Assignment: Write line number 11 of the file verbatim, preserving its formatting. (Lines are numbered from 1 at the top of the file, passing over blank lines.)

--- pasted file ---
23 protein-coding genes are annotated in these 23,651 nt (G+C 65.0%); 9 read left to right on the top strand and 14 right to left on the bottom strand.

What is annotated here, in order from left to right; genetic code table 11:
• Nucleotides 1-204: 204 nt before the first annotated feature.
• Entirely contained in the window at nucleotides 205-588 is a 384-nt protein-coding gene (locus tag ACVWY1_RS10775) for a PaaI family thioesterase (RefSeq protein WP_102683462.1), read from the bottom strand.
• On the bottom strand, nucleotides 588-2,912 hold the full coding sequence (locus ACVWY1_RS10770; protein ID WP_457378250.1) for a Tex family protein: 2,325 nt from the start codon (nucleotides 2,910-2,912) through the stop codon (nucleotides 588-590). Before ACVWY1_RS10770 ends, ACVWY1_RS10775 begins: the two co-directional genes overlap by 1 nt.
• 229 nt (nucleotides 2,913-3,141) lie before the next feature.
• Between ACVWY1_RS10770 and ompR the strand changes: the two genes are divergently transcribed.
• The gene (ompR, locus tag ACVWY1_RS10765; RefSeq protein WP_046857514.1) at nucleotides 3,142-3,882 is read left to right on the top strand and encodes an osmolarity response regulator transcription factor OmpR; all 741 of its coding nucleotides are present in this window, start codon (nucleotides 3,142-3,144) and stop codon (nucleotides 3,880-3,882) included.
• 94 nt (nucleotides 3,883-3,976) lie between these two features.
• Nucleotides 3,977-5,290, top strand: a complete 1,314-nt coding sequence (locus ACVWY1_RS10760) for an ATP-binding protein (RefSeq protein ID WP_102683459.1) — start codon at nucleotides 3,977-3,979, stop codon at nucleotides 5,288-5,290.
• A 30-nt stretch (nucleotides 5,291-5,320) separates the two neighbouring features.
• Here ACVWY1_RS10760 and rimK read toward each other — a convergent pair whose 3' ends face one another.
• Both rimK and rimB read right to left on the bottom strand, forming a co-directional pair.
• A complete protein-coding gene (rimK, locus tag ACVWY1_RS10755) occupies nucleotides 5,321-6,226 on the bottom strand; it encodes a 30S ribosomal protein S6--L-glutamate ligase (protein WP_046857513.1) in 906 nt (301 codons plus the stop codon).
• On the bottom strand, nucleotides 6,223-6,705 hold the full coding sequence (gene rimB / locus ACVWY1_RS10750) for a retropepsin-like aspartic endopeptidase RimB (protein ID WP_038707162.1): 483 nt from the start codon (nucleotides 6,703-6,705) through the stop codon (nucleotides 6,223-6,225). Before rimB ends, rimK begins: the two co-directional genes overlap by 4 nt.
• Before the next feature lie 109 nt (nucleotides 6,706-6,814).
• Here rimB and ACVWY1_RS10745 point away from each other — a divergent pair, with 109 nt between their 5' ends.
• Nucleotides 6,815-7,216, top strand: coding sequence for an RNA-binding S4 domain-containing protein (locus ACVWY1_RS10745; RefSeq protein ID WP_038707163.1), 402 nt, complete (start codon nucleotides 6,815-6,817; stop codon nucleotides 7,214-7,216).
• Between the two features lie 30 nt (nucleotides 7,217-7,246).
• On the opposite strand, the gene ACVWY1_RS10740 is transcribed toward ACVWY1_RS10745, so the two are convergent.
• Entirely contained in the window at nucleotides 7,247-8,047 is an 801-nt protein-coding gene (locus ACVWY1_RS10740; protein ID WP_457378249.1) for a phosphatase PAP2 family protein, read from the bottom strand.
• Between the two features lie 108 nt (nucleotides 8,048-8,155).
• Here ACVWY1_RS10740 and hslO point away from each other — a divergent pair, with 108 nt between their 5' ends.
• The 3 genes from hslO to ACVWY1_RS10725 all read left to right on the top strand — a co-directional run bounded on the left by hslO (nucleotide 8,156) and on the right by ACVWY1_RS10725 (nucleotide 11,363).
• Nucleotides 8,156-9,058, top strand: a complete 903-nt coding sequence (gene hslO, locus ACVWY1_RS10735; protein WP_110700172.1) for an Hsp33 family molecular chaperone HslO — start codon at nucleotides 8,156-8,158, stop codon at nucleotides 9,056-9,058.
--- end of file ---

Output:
• A 30-nt stretch (nucleotides 5,291-5,320) separates the two neighbouring features.